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As the sun fades over the Renaissance Club, the east coast is clear for a two-time winner who has missed seven consecutive PGA Tour cuts.
The last time Erik van Rooyen played the weekend of a golf tournament was in April, and for someone with beaming long-term confidence, there is no guarantee of a revival this week.
“It’s not a matter of if, it’s a matter of when, but I can’t say when that will be, I don’t know,” the South African told bunkered.co.uk, during an evening practice round before the Genesis Scottish Open.
There is no attention on the 33-year-old, who heads around the opening few holes with his caddie Alex Gaugert, but there is plenty of interest.
“When you miss that many cuts in a row it’s not easy,” he said, stretching down the third hole after an inch-perfect drive, but even that was met by uncertainty.
“Is it good?”, Gaugert asked. “Oh, it’s good,” van Rooyen replies. The ball has cleared the towering trees, split the fairway, and he turns to open up on his recent struggles.
Van Rooyen last reached the third round of an event at the Mexico Open, and there were two missed cuts in the three starts before that.
“It sucks, that’s really all there is to it, and when you go through a dip like that it’s not easy,” he admits.
“Sometimes it takes a while to get back to who you are and play golf the way you know you can, but it’s easier said than done when the ball isn’t going where you want.
“Golf is such a massive part of my life that it becomes a part of you, so when you struggle it hits your confidence. When you play from a place of desperation, this game doesn’t give it to you.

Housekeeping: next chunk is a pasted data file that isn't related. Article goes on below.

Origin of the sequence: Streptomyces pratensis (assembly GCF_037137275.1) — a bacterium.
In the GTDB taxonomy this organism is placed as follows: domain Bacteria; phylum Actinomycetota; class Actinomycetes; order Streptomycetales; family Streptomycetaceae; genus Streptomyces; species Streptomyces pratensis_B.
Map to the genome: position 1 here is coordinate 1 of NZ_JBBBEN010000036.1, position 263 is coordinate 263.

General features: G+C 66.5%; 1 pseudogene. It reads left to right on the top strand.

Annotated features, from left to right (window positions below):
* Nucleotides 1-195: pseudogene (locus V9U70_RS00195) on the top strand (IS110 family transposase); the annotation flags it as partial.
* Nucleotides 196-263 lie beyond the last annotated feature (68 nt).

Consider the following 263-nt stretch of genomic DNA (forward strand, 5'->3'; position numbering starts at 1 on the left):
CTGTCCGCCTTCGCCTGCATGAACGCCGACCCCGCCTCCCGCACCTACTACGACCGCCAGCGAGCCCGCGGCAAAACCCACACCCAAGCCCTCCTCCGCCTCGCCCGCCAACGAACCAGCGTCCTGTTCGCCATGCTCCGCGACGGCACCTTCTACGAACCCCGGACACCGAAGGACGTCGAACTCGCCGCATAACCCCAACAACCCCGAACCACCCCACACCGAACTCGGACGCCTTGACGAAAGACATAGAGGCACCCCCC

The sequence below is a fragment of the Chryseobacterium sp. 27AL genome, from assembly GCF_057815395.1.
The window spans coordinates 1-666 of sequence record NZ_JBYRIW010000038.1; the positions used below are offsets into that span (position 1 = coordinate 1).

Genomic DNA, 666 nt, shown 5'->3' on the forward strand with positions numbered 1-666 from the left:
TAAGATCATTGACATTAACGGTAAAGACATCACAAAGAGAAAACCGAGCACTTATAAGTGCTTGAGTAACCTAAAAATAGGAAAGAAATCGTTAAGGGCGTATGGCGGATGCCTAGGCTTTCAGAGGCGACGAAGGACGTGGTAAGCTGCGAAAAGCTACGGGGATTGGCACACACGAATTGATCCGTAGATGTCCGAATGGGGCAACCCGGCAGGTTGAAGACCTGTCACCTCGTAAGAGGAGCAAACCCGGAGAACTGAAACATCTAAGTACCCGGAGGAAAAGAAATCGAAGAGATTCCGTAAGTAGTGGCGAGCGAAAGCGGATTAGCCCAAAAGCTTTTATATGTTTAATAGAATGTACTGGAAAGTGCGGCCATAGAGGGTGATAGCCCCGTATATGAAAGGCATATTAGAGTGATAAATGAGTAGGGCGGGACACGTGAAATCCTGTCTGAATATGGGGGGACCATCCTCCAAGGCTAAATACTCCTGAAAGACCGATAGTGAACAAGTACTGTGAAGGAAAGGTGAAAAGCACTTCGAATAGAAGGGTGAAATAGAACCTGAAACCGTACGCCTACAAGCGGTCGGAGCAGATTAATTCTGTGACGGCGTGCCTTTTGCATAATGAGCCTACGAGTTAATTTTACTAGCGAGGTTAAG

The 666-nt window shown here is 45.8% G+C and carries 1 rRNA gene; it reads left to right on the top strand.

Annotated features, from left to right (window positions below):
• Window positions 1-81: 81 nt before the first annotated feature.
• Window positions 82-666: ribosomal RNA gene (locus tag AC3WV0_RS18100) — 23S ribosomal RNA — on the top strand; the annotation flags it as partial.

“When you want it so bad, you see the bad lie and bad kick you get.”
There is no focus on that at the fourth hole, however. A striped drive off the tee leaves an undisturbed lie on the fairway of the relatively short par-4.
Understandably pleased, van Rooyen says: “It’s just about sticking to what I’m doing, seeing good things like this shot I just hit, every day, and just waiting. It’ll come.
“I’m getting in my own way, I’m too excited and want to shoot under par so badly, and when I have chances, I’m tripping up.”
His approach shot leaves around ten feet to card a first birdie of his final preparations, but the ball rolls gently past the cup, and a glance towards Gaugert reiterates what he has just said.
While van Rooyen admits those chances are proving costly, there is a far bigger goal, albeit one that can only be achieved by playing on Saturday and Sunday.
“I don’t think it’s about making a cut; I can’t control what the cut is going to be, I can’t control what the winning score is going to be,” he says.
“If I focus on making it then I’ll just hang around the cut line all the time.
“That’s not what I’m about, and I don’t think that’s what the greatest players in the world are about either and, I truly believe I can be one of those players.”
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